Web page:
Those adorable puppy eyes and wagging tail can melt your heart, but housetraining your new dog can also wear away at your patience. If you’re finding that your puppy seems to think the entire house is a bathroom it is time for some helpful puppy potty training tips that will get your home back in order.
Beware of the Power of Smell
Dogs experience the world through their noses, and this is never more true than when it comes to developing bathroom habits. If your dog has an accident use an old rag to wipe up the mess and put that rag (for a short time) in the outdoor location where you want your dog to potty. This creates a scent marker the dog can follow and understand.
Clean accident areas thoroughly.
There are great products on the market that help get rid of the scent marker, or you can even use a solution of vinegar and water. Just remember that you might not be able to see or smell the marker, but your puppy probably can.
If your puppy keeps using the kitchen rug as a bathroom spot, limit his access to the kitchen and remove the rug. Help your dog become successful by not giving him the opportunity to continue to have accidents in the same place.
How to Handle Accidents
Puppies will have accidents while they learn the routines of their new homes. How you react to them at these times is a crucial factor in the success you will have during housetraining.
- Interrupt your puppy with a strong, negative word or phrase. I always reserved this tone and word just for bathroom accidents. Startling your dog is different from scaring your dog – make sure you aren’t creating unnecessary anxiety.
- When you catch your puppy in the middle of an accident, interrupt him with a stern verbal command and then immediately take him to his outdoor potty spot. Keep a stack of rags handy and quickly wipe up the mess as you go so you can take a scent marker with you.
- Do not rub your dogs nose in his mess. He won’t understand that you’re upset about where he made a mess.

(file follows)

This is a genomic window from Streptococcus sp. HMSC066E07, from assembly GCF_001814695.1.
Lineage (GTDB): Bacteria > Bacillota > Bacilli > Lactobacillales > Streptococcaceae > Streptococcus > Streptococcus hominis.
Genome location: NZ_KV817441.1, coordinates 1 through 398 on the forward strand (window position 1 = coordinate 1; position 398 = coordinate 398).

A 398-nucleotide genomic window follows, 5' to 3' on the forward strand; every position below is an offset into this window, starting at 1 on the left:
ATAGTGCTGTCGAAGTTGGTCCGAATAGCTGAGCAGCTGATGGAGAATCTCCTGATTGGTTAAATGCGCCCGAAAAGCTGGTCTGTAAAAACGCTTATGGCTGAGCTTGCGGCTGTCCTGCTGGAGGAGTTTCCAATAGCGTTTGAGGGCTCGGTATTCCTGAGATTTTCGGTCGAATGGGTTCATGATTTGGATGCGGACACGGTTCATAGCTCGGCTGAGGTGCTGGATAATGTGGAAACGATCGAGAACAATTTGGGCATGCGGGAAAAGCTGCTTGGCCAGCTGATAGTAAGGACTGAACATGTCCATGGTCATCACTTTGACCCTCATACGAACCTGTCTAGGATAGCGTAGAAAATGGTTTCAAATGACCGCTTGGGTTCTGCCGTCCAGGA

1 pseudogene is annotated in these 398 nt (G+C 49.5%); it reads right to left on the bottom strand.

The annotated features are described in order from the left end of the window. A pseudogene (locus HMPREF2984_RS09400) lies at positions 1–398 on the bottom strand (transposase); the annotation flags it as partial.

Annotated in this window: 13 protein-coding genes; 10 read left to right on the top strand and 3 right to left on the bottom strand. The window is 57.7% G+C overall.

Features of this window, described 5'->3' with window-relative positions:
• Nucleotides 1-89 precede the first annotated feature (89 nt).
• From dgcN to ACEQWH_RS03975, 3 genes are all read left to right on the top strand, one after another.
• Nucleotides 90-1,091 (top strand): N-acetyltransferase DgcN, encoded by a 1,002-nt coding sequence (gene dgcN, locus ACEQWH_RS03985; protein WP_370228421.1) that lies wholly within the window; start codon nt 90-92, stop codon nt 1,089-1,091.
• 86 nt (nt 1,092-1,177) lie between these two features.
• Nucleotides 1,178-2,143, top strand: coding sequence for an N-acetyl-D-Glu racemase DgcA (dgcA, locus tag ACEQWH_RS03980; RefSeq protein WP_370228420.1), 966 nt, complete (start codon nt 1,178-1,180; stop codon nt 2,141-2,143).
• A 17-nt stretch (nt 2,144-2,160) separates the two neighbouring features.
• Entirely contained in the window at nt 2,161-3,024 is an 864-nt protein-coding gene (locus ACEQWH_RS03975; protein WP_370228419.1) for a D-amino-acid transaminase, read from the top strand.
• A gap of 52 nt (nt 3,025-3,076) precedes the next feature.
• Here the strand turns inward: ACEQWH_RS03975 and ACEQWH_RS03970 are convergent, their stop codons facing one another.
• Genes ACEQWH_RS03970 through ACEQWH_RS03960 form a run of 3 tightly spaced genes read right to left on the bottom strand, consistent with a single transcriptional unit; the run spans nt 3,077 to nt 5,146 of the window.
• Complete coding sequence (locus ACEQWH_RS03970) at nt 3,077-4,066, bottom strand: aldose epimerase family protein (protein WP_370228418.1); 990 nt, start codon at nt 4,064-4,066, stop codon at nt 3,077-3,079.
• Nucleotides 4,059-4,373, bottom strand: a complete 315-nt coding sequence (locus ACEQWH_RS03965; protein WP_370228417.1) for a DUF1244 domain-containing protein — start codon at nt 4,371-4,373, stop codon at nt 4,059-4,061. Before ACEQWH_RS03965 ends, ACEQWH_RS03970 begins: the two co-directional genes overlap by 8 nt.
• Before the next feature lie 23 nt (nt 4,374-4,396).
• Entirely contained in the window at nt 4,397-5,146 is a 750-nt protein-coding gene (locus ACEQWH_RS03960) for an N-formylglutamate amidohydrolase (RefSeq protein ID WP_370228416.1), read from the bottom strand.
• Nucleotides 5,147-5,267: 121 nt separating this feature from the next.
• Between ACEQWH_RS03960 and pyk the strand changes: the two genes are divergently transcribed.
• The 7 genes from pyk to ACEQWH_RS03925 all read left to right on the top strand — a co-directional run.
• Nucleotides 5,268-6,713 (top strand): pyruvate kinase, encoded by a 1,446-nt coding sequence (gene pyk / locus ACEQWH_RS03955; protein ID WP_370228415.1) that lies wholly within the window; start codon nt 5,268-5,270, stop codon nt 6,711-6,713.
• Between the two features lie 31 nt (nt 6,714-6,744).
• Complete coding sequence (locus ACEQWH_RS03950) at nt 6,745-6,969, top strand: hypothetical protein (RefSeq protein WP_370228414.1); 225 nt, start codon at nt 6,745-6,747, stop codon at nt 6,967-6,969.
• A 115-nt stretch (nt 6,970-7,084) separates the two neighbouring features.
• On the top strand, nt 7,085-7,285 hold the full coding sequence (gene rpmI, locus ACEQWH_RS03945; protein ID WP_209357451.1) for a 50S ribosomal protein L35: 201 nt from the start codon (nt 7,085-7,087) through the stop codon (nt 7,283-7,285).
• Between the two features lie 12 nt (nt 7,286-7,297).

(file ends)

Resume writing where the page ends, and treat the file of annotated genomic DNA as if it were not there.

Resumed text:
- Do not yell at or chastise your dog after the fact. Dogs are very time sensitive – they will associate their immediate action with your reaction. If you use your stern voice after he has already had an accident and is just sitting and looking at you he will associate his paying attention to you with negative feedback.
Timing is Everything
One of the most important steps in house training your dog is creating a routine. Repetition is a wonderfully easy way to instill new habits into your dog. Make sure that each morning the very first thing you do is take your puppy out on a leash to potty. Do this again 15-30 minutes after breakfast, and regularly throughout the day.
Pay Attention to Bathroom Details
While it might not be the most exciting part of pet ownership, pay attention to the bathroom habits of your dog. You can learn a lot about the health and well-being of your pet by knowing what is typical for your furry friend. When you catch signs and symptoms early you can have the opportunity to help your puppy before it is too late. Sites like http://www.1stpetnaturals.com have great information for various diseases and conditions, many of which you can treat early when you’ve been paying attention to the details. Even things like constipation can be warning signs for more serious conditions.
Puppy Pads and Other Training Tools
Some pet owners, especially those with smaller dog breeds, find they prefer to use puppy pads when house training their pets. While it wouldn’t be practical or pleasant for me to use puppy pads with my 45 lb. ball of fur, I do know many owners of smaller dogs who use the training pads even when the dogs are older. The idea of a training pad involves the same concepts of scent markers and outdoor potty spots and telling your dog where you want him to potty. The advantages for pet owners are that small dogs who live in cold climates don’t have to go outside to use the bathroom and the dogs can be easier to leave home in larger kennels. However, some dogs become too reliant on these puppy pads and don’t do well when they are expected to use grass or other similar surfaces for the bathroom.
Don’t Give Up
Sometimes new pet owners get so frustrated with the housetraining process (or lack of it) that they give up and either isolate the dog in a crate for too many hours or give up entirely and re-home their pet. Neither one of these has to be an option. If you feel that your puppy has a medical condition that is contributing to the issue, make sure you have it evaluated.
About the Author: Chris Oldenburg is a freelance writer/ domestic engineer passionate about raising healthy pets. She recently wrote about treatment for constipation in dogs and how to housetrain your puppy, topics every pet owner can relate to. When not pursuing her passion for writing, Chris loves to spend time with her kids, dog Mya, and cats Mickey and Jewel.